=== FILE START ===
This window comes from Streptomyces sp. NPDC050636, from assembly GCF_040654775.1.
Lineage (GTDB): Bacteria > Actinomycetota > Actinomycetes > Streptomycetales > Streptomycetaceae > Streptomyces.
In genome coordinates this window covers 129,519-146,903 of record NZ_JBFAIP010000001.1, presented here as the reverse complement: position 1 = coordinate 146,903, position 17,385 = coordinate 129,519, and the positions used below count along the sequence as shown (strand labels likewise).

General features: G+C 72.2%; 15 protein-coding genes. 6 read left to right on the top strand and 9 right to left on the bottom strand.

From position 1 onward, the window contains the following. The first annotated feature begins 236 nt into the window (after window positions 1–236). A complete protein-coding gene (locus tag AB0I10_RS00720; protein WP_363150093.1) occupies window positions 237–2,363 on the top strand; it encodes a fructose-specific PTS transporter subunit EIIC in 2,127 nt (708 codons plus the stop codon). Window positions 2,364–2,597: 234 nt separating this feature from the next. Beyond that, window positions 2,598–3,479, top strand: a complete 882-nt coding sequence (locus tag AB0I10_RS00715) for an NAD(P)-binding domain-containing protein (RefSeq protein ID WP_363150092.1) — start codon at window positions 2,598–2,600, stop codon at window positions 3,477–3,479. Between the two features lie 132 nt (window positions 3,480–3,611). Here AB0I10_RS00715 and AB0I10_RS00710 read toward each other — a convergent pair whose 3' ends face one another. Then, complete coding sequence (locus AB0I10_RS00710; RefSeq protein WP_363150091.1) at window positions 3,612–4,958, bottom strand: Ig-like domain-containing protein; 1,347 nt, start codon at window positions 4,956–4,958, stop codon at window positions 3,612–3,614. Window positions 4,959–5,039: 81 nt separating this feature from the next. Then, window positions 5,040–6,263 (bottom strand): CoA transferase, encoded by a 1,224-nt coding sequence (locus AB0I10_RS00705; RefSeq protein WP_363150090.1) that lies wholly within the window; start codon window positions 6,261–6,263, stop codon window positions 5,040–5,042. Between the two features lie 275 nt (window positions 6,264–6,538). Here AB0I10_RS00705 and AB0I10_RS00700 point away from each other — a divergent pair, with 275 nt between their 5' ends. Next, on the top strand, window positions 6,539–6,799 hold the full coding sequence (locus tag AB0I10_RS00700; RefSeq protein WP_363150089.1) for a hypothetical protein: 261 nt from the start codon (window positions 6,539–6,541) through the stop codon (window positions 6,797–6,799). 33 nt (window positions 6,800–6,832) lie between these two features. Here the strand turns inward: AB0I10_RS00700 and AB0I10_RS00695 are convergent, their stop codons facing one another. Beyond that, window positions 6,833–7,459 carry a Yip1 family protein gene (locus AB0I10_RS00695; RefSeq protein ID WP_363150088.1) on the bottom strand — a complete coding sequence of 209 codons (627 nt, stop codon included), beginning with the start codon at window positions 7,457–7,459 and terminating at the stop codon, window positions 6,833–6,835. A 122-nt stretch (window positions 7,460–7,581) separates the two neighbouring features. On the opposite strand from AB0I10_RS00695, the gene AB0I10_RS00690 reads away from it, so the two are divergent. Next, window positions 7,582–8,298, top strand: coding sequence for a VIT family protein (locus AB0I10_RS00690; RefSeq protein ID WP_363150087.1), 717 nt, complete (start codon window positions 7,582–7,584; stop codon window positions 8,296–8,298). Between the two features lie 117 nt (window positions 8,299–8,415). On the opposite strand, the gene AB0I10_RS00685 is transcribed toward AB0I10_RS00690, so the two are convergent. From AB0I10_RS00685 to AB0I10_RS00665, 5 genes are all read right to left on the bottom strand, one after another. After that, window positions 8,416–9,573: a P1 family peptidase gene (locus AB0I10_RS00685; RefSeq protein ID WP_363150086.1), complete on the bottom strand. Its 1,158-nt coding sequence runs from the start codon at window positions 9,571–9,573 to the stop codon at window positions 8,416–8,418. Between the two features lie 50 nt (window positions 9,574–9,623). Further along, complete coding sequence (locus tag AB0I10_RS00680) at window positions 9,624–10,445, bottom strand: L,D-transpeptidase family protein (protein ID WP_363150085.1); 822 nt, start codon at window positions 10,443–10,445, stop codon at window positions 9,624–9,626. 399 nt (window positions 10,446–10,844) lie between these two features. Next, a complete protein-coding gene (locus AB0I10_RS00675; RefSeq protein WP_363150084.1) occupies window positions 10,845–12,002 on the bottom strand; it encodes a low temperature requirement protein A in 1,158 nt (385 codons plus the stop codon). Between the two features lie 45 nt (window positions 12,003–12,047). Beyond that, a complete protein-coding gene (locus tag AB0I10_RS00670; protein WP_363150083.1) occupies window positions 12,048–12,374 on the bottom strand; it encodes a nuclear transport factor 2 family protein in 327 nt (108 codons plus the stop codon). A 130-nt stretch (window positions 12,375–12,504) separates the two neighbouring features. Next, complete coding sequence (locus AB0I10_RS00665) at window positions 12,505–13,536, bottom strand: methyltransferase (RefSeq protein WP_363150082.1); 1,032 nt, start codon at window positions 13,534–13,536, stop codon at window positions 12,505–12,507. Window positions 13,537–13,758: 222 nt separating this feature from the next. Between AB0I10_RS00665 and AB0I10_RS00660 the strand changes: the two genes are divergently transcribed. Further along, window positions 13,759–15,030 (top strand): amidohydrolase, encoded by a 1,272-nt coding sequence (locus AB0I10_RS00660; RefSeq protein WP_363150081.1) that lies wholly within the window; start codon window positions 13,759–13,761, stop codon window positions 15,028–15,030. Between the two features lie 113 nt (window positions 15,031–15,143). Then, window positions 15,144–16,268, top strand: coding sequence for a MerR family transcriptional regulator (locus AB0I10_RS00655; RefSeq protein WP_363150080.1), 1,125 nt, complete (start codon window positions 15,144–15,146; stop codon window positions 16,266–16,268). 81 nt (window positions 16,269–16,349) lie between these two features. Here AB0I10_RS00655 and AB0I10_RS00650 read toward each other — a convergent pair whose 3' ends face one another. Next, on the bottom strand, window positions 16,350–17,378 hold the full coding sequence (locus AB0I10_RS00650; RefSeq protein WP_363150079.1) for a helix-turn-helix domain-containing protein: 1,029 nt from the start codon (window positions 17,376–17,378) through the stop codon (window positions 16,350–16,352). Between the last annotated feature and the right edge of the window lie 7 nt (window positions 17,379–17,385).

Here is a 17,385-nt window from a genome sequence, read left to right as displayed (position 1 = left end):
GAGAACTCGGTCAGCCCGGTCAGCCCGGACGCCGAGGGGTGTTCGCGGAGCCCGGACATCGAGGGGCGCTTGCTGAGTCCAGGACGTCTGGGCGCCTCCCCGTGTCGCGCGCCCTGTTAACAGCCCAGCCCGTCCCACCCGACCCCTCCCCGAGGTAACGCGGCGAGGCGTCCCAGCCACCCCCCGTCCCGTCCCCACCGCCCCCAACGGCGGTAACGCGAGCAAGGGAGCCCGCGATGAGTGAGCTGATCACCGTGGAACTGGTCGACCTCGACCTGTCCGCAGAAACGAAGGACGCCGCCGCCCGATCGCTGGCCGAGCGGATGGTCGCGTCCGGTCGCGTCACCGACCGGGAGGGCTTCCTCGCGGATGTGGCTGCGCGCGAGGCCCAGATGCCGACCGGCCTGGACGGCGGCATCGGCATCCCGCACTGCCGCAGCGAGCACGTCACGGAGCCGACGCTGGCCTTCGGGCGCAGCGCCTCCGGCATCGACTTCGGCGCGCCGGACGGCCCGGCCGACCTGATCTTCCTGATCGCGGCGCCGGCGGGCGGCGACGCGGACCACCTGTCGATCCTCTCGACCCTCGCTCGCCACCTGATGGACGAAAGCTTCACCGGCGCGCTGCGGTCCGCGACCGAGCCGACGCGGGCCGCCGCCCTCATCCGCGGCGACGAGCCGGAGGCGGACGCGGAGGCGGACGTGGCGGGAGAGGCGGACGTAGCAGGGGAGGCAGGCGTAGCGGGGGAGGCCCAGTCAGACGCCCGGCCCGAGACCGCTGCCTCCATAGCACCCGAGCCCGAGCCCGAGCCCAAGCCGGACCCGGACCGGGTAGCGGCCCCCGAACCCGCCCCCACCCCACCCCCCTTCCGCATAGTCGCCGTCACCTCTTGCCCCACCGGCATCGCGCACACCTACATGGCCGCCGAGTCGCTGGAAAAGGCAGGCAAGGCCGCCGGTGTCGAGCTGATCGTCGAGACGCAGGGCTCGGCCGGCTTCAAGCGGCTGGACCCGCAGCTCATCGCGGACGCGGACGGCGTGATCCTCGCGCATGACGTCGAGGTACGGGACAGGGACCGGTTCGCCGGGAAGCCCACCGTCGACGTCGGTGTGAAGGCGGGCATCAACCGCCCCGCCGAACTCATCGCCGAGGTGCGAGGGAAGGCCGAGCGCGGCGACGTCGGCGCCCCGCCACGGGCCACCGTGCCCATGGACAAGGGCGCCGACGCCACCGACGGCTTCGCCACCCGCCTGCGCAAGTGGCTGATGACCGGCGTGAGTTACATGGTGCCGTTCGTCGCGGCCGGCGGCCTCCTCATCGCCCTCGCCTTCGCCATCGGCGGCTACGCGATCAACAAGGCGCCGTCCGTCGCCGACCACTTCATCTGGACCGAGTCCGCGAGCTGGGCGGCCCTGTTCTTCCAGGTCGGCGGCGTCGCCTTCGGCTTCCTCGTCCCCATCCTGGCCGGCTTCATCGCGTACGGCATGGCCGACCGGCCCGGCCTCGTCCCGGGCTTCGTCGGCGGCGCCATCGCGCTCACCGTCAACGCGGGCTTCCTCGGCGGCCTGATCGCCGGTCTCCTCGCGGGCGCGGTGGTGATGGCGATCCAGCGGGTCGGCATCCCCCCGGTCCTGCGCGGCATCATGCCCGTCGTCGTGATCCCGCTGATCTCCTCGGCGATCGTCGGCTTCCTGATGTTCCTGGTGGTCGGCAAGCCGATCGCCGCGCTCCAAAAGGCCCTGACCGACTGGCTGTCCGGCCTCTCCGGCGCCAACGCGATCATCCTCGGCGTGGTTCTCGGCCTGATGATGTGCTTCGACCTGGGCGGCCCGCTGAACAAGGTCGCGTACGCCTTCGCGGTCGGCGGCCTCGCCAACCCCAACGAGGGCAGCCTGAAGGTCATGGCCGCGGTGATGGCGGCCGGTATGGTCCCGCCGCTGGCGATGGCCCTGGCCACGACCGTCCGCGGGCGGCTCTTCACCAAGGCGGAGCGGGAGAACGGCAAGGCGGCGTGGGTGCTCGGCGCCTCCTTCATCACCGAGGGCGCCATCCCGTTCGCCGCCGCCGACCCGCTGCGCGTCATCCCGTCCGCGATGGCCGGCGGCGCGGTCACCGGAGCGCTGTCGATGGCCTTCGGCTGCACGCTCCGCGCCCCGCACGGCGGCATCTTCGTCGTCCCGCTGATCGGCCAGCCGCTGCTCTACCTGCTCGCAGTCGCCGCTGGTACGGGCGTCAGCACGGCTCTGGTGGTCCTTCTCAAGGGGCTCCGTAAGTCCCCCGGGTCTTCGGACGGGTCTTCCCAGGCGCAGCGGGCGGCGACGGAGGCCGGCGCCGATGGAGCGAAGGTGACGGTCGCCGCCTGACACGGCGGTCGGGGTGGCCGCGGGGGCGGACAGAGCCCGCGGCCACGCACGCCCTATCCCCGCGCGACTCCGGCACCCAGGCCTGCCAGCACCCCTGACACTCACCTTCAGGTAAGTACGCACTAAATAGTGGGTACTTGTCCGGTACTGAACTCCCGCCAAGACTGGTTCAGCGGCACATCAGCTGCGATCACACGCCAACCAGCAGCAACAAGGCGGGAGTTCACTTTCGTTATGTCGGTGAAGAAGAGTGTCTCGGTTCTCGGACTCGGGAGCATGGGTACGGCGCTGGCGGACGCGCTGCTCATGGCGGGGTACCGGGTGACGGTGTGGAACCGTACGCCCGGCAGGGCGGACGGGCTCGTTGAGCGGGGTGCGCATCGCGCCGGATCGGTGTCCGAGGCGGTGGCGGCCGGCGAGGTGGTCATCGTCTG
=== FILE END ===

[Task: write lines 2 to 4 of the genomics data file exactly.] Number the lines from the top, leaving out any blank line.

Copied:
Lineage (GTDB): Bacteria > Actinomycetota > Actinomycetes > Streptomycetales > Streptomycetaceae > Streptomyces.
In genome coordinates this window covers 129,519-146,903 of record NZ_JBFAIP010000001.1, presented here as the reverse complement: position 1 = coordinate 146,903, position 17,385 = coordinate 129,519, and the positions used below count along the sequence as shown (strand labels likewise).

General features: G+C 72.2%; 15 protein-coding genes. 6 read left to right on the top strand and 9 right to left on the bottom strand.